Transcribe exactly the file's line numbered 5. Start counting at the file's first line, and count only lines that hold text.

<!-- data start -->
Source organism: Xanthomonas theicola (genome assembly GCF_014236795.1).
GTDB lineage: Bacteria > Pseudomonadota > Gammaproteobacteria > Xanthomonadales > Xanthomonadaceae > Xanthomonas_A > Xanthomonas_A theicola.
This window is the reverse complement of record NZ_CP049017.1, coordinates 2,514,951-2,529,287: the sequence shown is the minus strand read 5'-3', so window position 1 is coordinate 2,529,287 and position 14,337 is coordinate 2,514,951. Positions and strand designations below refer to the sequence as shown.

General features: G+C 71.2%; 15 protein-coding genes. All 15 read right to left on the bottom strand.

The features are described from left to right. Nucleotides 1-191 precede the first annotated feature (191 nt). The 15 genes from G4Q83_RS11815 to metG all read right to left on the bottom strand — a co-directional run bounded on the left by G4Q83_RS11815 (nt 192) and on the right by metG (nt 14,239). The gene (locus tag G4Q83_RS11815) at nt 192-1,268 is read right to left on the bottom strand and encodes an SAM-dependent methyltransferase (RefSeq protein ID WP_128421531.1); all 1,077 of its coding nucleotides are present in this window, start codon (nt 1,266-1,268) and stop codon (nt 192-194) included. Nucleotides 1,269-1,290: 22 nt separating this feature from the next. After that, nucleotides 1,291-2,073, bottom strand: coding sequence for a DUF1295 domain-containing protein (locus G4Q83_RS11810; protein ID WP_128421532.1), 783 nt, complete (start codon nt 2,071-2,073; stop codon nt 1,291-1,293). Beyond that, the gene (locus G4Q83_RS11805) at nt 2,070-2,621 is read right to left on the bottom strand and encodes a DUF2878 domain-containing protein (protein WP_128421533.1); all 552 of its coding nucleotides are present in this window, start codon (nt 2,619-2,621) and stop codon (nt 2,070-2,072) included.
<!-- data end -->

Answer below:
The features are described from left to right. Nucleotides 1-191 precede the first annotated feature (191 nt). The 15 genes from G4Q83_RS11815 to metG all read right to left on the bottom strand — a co-directional run bounded on the left by G4Q83_RS11815 (nt 192) and on the right by metG (nt 14,239). The gene (locus tag G4Q83_RS11815) at nt 192-1,268 is read right to left on the bottom strand and encodes an SAM-dependent methyltransferase (RefSeq protein ID WP_128421531.1); all 1,077 of its coding nucleotides are present in this window, start codon (nt 1,266-1,268) and stop codon (nt 192-194) included. Nucleotides 1,269-1,290: 22 nt separating this feature from the next. After that, nucleotides 1,291-2,073, bottom strand: coding sequence for a DUF1295 domain-containing protein (locus G4Q83_RS11810; protein ID WP_128421532.1), 783 nt, complete (start codon nt 2,071-2,073; stop codon nt 1,291-1,293). Beyond that, the gene (locus G4Q83_RS11805) at nt 2,070-2,621 is read right to left on the bottom strand and encodes a DUF2878 domain-containing protein (protein WP_128421533.1); all 552 of its coding nucleotides are present in this window, start codon (nt 2,619-2,621) and stop codon (nt 2,070-2,072) included.